Infants and children in Bonobo societies often are involved in sexual behaviour..

Sexual cannibalism

Sexual cannibalism, which has been documented in arachnids, insects and amphipods, is a phenomenon in which a female organism kills and consumes the male before, during, or after copulation. Although it does confer some known advantages to reproduction, whether or not the male is complicit has not been scientifically determined.

Necrophilia

Necrophilia in animals is where a living animal engages in a sexual act with a dead animal. In one of the most well-known examples, Kees Moeliker of the Rotterdam Natural History Museum, Netherlands observed sexual activities outside his office between a live duck and a dead one. Two male mallards which Moeliker believed were engaged in rape flight, a common motif in duck sexual behaviour, collided with his window. "When one died the other one just went for it and didn't get any negative feedback—well, didn't get any feedback," according to Moeliker, who described the event as "homosexual necrophilia." The case was reported scientifically in Deinsea 8-2001, along with photos., and earned Moeliker an Ig Nobel Prize in biology, awarded for humorous research.

Additionally, male cane toads have been documented (in Cane Toads: An Unnatural History) engaging in copulation with dead toads and inanimate objects.

Nasal sex

Amazon River Dolphins perform homosexual penetration of the blowhole, the only known example of nasal sex.

Notes on specific species

Bonobos

The Bonobo, which has a peaceful, egalitarian and matriarchal society, is a fully bisexual species — both males and females engage in sexual behaviour with the same and the opposite sex, with females being particularly noted for engaging in sexual behaviour with each other and at up to 75% of sexual activity being bisexual. Bonobos often use sexual activity to prevent violence and conflict.

Birds

Some black swans of Australia form sexually active male-male mated pairs and steal nests, or form temporary threesomes with females to obtain eggs, driving away the female after she lays the eggs. More of their cygnets survive to adulthood than those of different-sex pairs possibly due to their superior ability to defend large portions of land.

In early February 2004 the New York Times reported that a male pair of chinstrap penguins named Roy and Silo in the Central Park Zoo in New York City were partnered and had successfully hatched a female chick from an egg. Other penguins in New York have also been reported to be forming same-sex pairs.

Zoos in Japan and Germany have also documented male penguin couples. The couples have been shown to build nests together and use a stone to replace an egg in the nest. Researchers at Rikkyo University in Tokyo, found twenty such pairs at sixteen major aquariums and zoos in Japan. Bremerhaven Zoo in Germany attempted to break up the male couples by importing female penguins from Sweden and separating the male couples; they were unsuccessful. The zoo director stated the relationships were too strong between the couples.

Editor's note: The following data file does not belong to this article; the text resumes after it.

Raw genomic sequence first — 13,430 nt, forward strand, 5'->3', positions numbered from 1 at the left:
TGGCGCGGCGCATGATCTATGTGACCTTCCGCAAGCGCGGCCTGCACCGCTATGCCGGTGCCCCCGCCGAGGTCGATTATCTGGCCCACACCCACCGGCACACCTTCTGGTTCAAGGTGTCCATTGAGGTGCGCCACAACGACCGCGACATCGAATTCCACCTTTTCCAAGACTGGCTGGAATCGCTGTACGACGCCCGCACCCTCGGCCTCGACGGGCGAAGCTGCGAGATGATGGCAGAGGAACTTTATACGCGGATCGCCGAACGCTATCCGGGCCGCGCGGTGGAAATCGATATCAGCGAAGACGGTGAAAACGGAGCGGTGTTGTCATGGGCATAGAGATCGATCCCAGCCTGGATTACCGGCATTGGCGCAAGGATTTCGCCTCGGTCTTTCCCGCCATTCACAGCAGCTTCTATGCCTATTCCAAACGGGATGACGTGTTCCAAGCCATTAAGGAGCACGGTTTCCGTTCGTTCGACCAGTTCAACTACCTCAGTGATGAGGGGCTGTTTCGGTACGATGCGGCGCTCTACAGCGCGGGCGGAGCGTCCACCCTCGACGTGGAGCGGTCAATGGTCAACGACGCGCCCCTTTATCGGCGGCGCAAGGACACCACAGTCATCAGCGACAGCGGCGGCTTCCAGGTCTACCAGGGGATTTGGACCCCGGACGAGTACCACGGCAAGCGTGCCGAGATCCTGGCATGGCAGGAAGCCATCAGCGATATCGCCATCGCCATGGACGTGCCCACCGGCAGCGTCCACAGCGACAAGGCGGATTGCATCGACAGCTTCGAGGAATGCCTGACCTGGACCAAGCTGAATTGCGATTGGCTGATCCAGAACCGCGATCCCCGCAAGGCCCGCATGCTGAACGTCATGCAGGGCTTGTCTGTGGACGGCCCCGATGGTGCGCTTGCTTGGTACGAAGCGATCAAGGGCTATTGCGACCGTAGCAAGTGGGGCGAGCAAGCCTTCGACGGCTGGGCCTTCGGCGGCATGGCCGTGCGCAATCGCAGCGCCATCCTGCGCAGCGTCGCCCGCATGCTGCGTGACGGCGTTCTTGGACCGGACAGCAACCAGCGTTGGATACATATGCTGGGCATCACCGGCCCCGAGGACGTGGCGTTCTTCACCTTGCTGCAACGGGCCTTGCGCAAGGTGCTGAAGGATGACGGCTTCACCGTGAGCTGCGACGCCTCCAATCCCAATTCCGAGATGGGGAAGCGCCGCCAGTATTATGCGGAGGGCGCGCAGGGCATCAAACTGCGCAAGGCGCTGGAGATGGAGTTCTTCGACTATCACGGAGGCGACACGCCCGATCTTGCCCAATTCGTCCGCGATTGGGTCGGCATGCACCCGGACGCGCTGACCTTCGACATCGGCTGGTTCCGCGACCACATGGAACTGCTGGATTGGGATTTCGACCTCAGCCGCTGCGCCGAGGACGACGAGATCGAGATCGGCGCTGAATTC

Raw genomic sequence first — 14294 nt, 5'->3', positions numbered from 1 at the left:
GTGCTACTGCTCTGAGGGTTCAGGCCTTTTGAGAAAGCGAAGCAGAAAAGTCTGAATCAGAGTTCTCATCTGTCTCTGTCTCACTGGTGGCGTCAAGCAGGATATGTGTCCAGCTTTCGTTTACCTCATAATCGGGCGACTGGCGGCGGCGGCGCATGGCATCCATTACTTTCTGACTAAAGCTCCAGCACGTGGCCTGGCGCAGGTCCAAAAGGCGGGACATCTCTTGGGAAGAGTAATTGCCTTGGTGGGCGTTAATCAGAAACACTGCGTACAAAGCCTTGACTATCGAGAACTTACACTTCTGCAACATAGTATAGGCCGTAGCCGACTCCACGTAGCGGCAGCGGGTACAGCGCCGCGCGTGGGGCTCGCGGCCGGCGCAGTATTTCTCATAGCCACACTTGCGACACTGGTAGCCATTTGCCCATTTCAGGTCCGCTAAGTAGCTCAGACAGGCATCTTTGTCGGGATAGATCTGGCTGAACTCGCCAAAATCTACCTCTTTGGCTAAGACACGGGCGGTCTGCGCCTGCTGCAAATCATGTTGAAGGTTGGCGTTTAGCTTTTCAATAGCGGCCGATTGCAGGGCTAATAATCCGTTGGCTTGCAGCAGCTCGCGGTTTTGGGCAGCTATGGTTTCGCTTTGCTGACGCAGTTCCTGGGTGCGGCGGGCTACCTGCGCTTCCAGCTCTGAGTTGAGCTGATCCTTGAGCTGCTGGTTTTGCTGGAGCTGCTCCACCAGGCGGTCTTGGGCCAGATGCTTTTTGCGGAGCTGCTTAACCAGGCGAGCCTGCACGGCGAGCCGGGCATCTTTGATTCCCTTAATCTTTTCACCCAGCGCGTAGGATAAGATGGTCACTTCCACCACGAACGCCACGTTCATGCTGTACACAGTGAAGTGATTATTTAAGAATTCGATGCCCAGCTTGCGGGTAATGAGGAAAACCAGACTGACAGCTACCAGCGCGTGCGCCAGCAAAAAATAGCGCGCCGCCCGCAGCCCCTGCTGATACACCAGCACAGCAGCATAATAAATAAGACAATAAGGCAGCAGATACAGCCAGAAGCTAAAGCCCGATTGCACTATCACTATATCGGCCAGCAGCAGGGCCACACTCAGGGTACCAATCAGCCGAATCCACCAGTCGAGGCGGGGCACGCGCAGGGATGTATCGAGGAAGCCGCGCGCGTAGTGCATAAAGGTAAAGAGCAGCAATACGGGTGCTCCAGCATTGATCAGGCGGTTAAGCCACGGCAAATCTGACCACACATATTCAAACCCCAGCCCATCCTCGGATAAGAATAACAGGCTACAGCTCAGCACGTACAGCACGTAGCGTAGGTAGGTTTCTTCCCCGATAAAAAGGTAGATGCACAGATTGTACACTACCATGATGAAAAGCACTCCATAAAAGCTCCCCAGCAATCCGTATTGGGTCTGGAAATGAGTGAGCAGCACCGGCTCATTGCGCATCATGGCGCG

Recently, a mated pair of swans in Boston were found to both be female. They too had attempted to raise eggs together.

Studies have shown that ten to fifteen percent of female western gulls in some populations in the wild prefer other females.

As many as 19% of Mallard pairs in a given population have been observed to consist of male-male homosexuals.

Lizards

Whip-tailed lizard females have the ability to reproduce through parthenogenesis and as such males are rare and sexual breeding non-standard. Females engage in sexual behaviour to stimulate ovulation, with their behaviour following their hormonal cycles; during low levels of estrogen, these (female) lizards engage in "masculine" sexual roles. Those animals with currently high estrogen levels assume "feminine" sexual roles.

Lizards that perform the courtship ritual have greater fecundity than those kept in isolation due to an increase in hormones triggered by the sexual behaviours. So, even though asexual whiptail lizards populations lack males, sexual stimuli still increase reproductive success.

From an evolutionary standpoint these females are passing their full genetic code to all of their offspring rather than the 50% of genes that would be passed in sexual reproduction. Certain species of gecko also reproduce by parthenogenesis.

Flatworm

Penis fencing is a mating behaviour engaged in by certain species of flatworm, such as Pseudobiceros hancockanus. Species which engage in the practice are hermaphroditic, possessing both eggs and sperm-producing testes.

Child-bearing, while necessary for the continuation of a species, requires considerable resources from the mother. Thus, from a biological point of view, it is preferable to be the father rather than the mother.

The species "fence" using two-headed dagger-like penises which are pointed, and white in color. The "winner" is the organism that inseminates the other. The sperm is absorbed through pores in the skin, causing fertilization in the "loser".

Sheep

An October 2003, study by Dr. Charles E. Roselli et al. (Oregon Health & Science University) states that homosexuality in male sheep (found in eight percent of rams) is associated with a region in the rams' brains which the authors call the "ovine Sexually Dimorphic Nucleus" (oSDN) which is half the size of the corresponding region in other male sheep.

However, some view this study to be flawed in that the determination of homosexuality within the sheep, (sample population of twenty-seven for the study), was to have animals who were unable to mount female ewes placed in a cage with two stanchioned males and two unstanchioned females (that is, the males could not move or struggle while the females could). Given the aggressive nature of the sheep copulation, the uneven treatment of males and females, many see this as simply evidence that the sheep in question were unable to be aggressive enough to mount females. Some say that the results were situational sexuality, unlike the bonds seen in human homosexuality. However the physical brain anatomy of the rams that preferred males were different.